TOPArt & CultureCelebrate Anti-Valentine’s Day by Being Good to Yourself

Celebrate Anti-Valentine’s Day by Being Good to Yourself

Smash your self-care goals with these non-traditional Valentine’s Day activities

By Lisa Wallin

Whether you’re attached or on your own, Valentine’s Day can feel like a chore. Perhaps you’re sick of having to hand out giri-choco (obligation chocolate) in the office, ethically superior to the commercialism of this love-themed holiday, or just looking for a way to shake things up in your relationship. This year, instead of ignoring or just getting through it, celebrate it — on your own terms. These tips will help you thrive on the most romantic day of the year.

Matsu no yu, Nishi-Waseda (Photo by Stephanie Crohin)

Try Something New (On Your Own)

Join a painting class, take a dip at your local sento, try canyoning, dine out at a solo yakiniku joint or hit a karaoke booth and sing your heart out without judgment. Challenge yourself to do an activity you’ve never done before and test your boundaries. Even if it initially makes you feel scared, you’re likely to find out something new about yourself — and that’s always a good thing, right?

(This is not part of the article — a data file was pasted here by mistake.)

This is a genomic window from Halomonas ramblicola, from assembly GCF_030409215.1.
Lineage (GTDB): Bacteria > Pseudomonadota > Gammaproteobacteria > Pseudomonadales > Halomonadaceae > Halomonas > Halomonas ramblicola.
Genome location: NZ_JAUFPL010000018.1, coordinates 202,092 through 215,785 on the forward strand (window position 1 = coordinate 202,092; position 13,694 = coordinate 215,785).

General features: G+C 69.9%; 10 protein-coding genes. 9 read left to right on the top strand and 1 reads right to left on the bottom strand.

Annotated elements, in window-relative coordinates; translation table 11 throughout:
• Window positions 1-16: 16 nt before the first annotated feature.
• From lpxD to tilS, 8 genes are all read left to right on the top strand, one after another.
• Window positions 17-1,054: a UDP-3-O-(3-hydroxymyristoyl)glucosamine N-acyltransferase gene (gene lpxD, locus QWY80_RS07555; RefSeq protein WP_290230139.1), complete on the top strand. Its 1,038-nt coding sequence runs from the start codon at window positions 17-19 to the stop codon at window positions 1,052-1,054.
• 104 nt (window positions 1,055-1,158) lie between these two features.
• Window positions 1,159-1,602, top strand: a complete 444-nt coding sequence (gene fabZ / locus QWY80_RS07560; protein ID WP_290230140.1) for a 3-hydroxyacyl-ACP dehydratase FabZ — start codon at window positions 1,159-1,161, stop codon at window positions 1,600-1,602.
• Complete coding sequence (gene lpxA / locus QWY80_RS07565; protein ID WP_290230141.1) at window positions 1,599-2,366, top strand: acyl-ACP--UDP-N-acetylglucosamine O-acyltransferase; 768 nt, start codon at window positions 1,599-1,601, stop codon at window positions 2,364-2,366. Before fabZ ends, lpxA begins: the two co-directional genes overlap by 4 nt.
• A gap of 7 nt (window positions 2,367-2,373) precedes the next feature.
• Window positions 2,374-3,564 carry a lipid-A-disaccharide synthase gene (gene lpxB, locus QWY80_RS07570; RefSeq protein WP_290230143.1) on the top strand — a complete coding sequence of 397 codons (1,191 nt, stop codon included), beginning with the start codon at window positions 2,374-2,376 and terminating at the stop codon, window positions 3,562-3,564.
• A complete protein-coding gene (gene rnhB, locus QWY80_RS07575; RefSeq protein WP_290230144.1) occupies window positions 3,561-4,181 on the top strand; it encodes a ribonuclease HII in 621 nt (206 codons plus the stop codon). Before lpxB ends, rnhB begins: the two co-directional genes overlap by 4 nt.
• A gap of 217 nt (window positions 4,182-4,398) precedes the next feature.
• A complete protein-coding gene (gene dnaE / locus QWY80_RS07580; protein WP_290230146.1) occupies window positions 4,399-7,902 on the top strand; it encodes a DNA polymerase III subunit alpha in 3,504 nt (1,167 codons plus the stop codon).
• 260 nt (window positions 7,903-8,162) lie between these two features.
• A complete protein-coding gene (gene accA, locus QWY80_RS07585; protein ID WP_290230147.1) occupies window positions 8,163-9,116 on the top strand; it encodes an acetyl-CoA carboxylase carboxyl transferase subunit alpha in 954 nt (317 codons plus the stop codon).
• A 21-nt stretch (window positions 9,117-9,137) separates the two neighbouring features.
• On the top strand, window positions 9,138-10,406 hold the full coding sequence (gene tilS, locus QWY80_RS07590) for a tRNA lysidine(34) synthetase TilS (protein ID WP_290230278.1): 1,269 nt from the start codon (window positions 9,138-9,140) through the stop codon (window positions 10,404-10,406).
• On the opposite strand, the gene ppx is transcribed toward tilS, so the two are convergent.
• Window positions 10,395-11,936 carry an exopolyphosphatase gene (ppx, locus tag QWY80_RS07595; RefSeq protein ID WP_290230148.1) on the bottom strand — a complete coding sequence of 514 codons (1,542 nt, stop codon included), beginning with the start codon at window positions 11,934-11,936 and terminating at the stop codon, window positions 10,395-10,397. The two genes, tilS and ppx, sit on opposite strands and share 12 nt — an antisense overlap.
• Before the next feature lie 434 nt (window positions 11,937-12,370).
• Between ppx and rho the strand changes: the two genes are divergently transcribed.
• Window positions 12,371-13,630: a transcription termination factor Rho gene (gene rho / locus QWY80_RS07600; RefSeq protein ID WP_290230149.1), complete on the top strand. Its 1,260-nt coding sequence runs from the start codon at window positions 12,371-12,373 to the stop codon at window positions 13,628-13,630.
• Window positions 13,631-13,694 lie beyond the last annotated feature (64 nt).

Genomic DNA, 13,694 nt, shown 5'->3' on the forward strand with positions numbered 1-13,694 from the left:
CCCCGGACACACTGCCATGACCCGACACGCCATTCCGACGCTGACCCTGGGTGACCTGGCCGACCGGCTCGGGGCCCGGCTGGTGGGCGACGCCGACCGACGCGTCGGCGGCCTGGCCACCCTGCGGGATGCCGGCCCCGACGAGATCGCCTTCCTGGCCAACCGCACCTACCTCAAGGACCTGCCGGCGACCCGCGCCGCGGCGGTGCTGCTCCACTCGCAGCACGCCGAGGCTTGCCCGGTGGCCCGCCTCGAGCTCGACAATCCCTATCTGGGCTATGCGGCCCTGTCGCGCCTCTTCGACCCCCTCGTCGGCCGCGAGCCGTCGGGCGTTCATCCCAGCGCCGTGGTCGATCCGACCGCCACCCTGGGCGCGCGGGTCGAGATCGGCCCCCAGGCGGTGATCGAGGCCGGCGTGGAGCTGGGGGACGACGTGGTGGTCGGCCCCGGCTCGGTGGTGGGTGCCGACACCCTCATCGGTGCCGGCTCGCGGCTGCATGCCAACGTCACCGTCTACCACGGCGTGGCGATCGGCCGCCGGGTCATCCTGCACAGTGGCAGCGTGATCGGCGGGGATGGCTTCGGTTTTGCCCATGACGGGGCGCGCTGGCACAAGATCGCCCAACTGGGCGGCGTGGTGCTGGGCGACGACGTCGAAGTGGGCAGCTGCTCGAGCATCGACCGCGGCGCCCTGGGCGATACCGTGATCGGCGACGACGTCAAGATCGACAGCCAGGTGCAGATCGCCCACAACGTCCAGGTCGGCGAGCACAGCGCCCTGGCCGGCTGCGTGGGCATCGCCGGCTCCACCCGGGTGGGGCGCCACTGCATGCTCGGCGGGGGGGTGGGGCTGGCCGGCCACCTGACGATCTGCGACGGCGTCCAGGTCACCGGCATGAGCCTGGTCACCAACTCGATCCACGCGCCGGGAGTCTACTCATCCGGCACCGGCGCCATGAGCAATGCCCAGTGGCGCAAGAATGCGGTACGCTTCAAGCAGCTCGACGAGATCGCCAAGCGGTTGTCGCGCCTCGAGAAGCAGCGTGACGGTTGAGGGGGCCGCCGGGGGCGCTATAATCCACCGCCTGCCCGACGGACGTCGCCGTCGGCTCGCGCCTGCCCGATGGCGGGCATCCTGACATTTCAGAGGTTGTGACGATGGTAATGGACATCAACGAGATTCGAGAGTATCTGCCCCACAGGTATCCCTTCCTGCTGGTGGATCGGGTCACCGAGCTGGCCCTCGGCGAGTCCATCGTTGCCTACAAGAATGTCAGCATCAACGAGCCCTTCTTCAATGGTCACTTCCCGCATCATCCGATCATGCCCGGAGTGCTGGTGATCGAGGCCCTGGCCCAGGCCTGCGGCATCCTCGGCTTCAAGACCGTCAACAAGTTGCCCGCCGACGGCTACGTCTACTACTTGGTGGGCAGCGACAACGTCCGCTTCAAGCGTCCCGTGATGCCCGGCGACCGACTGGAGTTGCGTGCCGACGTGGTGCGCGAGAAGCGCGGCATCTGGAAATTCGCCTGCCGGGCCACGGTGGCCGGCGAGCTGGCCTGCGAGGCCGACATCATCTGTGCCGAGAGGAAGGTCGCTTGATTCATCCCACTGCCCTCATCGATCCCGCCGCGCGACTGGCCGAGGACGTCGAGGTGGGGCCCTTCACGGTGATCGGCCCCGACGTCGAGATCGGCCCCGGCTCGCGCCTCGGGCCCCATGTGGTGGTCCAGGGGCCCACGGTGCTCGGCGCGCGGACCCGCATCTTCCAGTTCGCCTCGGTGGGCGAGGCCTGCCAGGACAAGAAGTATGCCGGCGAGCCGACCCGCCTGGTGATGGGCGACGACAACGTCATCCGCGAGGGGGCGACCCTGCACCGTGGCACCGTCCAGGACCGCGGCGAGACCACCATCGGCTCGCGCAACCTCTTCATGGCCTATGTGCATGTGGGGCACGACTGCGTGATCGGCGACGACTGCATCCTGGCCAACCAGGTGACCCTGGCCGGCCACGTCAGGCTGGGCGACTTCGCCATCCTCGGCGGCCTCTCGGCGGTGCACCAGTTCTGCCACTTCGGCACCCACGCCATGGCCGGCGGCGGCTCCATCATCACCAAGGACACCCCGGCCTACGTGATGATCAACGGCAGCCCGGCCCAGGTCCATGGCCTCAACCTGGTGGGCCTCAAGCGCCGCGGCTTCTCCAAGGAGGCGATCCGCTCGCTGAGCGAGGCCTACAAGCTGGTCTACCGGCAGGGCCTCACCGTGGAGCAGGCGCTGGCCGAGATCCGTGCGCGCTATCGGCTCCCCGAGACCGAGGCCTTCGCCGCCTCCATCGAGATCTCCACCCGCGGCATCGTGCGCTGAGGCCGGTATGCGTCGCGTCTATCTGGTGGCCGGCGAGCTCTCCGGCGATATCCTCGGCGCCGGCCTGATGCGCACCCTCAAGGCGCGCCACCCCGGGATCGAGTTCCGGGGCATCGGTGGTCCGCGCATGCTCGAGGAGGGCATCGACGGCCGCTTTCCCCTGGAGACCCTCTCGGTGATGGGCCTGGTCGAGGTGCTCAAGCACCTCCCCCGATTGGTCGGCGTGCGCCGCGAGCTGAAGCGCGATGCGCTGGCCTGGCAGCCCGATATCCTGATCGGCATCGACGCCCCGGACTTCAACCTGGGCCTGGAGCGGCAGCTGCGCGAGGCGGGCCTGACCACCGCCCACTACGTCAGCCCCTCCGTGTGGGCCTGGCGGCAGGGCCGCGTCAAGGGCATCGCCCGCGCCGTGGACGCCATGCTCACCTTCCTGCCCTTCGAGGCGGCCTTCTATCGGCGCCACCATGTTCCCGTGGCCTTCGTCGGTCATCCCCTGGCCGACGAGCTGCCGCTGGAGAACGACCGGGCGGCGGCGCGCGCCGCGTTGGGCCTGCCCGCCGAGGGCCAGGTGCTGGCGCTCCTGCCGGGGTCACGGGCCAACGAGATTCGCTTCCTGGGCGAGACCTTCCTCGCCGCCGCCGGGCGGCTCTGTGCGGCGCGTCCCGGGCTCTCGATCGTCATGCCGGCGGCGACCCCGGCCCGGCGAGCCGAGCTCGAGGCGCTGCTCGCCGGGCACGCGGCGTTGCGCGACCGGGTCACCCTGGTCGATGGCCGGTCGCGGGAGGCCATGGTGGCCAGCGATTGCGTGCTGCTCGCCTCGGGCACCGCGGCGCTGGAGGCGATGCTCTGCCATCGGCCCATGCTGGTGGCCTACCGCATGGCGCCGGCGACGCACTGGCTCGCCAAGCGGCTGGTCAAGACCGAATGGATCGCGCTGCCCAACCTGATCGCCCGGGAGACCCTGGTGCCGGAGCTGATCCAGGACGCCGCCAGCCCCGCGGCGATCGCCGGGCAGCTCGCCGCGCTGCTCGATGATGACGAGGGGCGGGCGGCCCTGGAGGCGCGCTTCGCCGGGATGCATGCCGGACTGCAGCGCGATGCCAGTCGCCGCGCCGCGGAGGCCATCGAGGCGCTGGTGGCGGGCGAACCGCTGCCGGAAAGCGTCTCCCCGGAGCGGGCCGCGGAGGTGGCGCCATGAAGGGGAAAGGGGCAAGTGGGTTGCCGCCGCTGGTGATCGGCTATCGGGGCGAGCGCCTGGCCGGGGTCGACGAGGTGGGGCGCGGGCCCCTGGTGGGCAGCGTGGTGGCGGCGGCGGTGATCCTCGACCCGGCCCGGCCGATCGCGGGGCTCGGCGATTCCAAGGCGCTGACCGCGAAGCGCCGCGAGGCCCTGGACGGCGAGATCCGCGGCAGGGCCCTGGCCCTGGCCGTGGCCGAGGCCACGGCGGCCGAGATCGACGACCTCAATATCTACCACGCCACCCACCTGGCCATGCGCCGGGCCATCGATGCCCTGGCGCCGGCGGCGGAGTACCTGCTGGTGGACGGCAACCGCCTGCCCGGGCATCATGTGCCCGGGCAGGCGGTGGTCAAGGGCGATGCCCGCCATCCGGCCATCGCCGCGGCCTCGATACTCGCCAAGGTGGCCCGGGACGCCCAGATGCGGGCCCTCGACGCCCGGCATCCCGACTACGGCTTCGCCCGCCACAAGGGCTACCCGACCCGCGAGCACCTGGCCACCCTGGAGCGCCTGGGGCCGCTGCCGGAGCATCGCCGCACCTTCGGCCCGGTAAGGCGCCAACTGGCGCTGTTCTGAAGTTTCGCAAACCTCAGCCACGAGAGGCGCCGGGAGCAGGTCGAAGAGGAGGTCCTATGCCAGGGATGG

Smash Something

Literally. Go break some stuff at Reeast Room, a facility that lets you go wild and bash things to bits. The company has a few locations across Tokyo but the Ikebukuro venue has a few options to suit different tastes: a break room (an all-you-can-destroy affair), axe throwing (so you can live out your lumberjack dreams) and a “free art” wall that you can design any way you like. 

More info: reeastroom.com

Make a Self-love Playlist and Have a Dance Party at Home

Whether you just want something to jam to while you’re washing the dishes or you need to shake off your frustrations, it’s always better with a soundtrack. Here are two playlists to remind you that you are your own person — in older and newer renditions — to get you started:

Buy Yourself Chocolate…and Make It Fancy

Skip buying cheap chocolates for everyone in the office and instead splurge on some good quality treats for yourself. Chocolate contains the amino acids tryptophan and tyrosine, which are precursors to serotonin and dopamine, respectively. They help increase serotonin and dopamine levels, which makes us feel calmer, happier and less anxious. In other words: chocolate does a body good. Buy some bean-to-bar selections from Dandelion Chocolate or the “chocolat sando” from Vanilla Beans the Roastery. 

More info: dandelionchocolate.jp and vanillabeans.yokohama


Illustrations by Rose Vittayaset